When the 80's came about, and Topps who had dominated the market had serious competiton from Fleer and Donruss, this again I'm sure was dictated by economics, and some legal reasons that I've heard inklings about - someone here I'm sure can explain this, however if you look at the comic book industry at the same time, the market that had been dominated by Marvel & DC exploded also into having MANY major players in the field. I guess in addition to whatever legal reasons ended the monopolies, enough interest also existed to warrant competition.

As the 80's became the 90's, the card industry went crazy with SEVERAL companies releasing MANY different issues. I have no idea why this is other than these companies must be successfull since they're staying in business. It seems to me in recent times that the price of new cards has far exceeded inflation, as I remember as a kid being able to go to the store and buy several packs at one time, getting more cards in each pack. Spending $1-$2 back in the mid-70's just cannot equate to paying $25 or so which you'd have to pay today for the same amount of cards. Occasionally I'll be tempted to buy a new pack, but who wants to pay $3 for 8 new cards? Maybe less cards are being sold at a higher price to compensate for waning interest, as our national pastime has gotten MAJOR competition from football and basketball? I really don't understand it, as once Fleer and Donruss entered the marketplace, it was just too much to keep up with for me, as I'm sure it was for many. I had enjoyed the simplicity of one issue per year, and perhaps chasing after promotional issues by other companies that would come along. Now it's pretty moot as the vintage cards are what really spark my interest.

Maybe with the advent of more high-tech cards like Pokemon and Yu-Gi-Oh and gaming holographic cards, the card industry has adopted this super glossy metallic holographic thick cardboard/plastic look that really doesn't do too much for me. I fondly remember the days when I'd be curious to see what each new year of Topps cards would look like, some designs being more interesting than others, but always different. The cards today all look kind of the same to me. At least graphically, cards have changed over the years based on what kind of graphic arts were popular at the time.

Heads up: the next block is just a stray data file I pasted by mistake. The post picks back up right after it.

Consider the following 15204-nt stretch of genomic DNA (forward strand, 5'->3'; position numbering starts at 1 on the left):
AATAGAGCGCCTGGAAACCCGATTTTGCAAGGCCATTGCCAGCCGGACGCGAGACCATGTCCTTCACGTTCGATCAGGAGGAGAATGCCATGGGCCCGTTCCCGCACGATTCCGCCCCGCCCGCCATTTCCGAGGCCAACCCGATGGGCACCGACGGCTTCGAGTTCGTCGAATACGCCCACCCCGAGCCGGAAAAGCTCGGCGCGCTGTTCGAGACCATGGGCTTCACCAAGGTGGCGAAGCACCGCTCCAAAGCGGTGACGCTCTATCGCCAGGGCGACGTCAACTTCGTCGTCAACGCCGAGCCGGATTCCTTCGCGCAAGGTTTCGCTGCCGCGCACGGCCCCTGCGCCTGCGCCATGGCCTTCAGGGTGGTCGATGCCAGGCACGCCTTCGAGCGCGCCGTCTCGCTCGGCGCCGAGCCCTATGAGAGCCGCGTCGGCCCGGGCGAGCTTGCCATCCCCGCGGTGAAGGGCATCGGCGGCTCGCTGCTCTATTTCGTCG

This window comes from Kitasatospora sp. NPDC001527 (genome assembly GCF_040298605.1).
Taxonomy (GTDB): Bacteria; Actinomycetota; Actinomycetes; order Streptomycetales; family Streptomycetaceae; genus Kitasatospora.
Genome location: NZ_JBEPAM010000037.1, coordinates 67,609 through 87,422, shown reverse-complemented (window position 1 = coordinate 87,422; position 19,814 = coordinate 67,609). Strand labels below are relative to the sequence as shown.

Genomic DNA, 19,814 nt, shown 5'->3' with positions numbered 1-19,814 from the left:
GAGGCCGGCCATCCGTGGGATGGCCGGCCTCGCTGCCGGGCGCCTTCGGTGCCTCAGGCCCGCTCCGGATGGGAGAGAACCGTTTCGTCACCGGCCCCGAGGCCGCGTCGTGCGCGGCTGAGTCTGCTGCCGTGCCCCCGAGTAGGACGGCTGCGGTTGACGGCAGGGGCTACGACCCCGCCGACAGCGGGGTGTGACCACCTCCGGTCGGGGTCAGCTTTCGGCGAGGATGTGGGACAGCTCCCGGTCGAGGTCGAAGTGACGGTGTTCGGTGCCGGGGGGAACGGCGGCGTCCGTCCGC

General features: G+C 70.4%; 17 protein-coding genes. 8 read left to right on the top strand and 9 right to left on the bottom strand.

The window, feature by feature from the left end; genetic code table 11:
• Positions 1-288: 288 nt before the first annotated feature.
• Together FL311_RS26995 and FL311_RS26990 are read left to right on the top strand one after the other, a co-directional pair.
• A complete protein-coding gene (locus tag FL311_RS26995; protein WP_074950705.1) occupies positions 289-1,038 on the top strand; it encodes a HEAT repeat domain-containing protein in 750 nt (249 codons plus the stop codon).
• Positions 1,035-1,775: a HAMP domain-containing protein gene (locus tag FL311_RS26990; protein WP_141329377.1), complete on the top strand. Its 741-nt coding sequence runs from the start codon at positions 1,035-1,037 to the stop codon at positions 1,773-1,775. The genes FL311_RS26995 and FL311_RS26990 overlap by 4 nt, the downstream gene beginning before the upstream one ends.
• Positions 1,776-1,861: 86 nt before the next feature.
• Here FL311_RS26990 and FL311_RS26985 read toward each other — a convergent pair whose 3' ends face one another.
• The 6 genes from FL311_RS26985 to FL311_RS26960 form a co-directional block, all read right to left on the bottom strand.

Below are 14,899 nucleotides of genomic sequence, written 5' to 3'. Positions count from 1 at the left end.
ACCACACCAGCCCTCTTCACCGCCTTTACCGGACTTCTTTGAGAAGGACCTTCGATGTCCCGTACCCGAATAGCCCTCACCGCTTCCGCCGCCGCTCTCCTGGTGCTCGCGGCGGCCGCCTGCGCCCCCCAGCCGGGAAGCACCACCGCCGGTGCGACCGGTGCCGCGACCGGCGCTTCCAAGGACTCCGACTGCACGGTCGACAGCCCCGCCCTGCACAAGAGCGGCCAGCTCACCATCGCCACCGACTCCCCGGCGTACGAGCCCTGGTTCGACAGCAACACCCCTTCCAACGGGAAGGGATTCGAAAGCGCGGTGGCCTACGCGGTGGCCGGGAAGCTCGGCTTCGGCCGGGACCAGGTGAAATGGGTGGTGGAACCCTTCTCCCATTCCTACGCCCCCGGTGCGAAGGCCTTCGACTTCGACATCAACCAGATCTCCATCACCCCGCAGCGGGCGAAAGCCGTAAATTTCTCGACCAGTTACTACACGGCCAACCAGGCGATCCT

As far as I can tell, even though there has been some relationship between the growth of baseball and the growth of baseball cards, they do seem to be on somewhat different tracks, with economics, social and cultural factors playing a larger factor that the changing face of the game.

Anyway, some random thoughts from me on the subject...

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Old 07-20-2004, 11:59 AM
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Posted By: hankron

If you look at late 1800s trade cards, trading cards, commercial CDVs, scraps and such in general, you will see that early history of baseball and the early history of cards in general were independant. If you look at a Victorian kid's album, you will see that cards and scraps depicted flowers, Presidents, actors, puppies, cartoons, religion, etc etc. Baseball as a theme was only a drop in the pool and certainly didn't cause trading cards to be invented.

You will discover that sport, or at least sports card collectors, have had a larger influence on recent trading cards than they did in 1880 or 1930 ... Today's current market also shows that the popularity of the sport and the popularity of that sport's memoriabilia are not always parralel.

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Old 07-20-2004, 05:04 PM
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Posted By: Pcelli60

Three words come to mind for both the future of the game and collecting; GREED GREED GREED. Deal with it....

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Old 07-20-2004, 05:49 PM
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Posted By: jay behrens

The progression of baseball cards has nothing to do with the progression of baseball itself. The first great wave of cards was in the late 1880s and disappeared along with Victorian age scrapbooking. The next great wave came with inserts in ATC cigarettes and then caramel cards so taht the kids could also get cards. This came to an end with break up of ATC under the new anti-trust laws. The next wave came at the end of great depression and ended with WW2. The madern age start after age WW2 and explosion of the card collecting can be traced to the court ruling allowing Donruss and Fleer into the market and the eventual growth into literally one set of cards per player being released each year.

There is nothing taht happened within baseball that directly drove the production or lack of production of cards.

Jay